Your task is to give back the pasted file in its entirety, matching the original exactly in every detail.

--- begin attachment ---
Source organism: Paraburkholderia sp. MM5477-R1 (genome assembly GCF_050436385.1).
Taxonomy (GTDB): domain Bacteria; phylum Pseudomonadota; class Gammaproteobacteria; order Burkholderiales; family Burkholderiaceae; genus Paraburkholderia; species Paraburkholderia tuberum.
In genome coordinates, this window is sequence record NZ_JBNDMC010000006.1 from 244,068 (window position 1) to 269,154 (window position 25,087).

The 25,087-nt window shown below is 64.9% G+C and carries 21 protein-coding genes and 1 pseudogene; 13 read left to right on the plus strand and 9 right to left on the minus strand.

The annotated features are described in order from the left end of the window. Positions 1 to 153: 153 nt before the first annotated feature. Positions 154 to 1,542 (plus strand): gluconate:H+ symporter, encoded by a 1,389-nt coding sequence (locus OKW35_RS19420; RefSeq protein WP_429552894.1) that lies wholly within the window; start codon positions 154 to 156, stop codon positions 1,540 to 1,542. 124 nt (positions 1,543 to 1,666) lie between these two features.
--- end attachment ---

Source organism: Paraburkholderia sp. MM5477-R1 (genome assembly GCF_050436385.1).
Taxonomy (GTDB): domain Bacteria; phylum Pseudomonadota; class Gammaproteobacteria; order Burkholderiales; family Burkholderiaceae; genus Paraburkholderia; species Paraburkholderia tuberum.
In genome coordinates, this window is sequence record NZ_JBNDMC010000006.1 from 244,068 (window position 1) to 269,154 (window position 25,087).

The 25,087-nt window shown below is 64.9% G+C and carries 21 protein-coding genes and 1 pseudogene; 13 read left to right on the plus strand and 9 right to left on the minus strand.

The annotated features are described in order from the left end of the window. Positions 1 to 153: 153 nt before the first annotated feature. Positions 154 to 1,542 (plus strand): gluconate:H+ symporter, encoded by a 1,389-nt coding sequence (locus OKW35_RS19420; RefSeq protein WP_429552894.1) that lies wholly within the window; start codon positions 154 to 156, stop codon positions 1,540 to 1,542. 124 nt (positions 1,543 to 1,666) lie between these two features.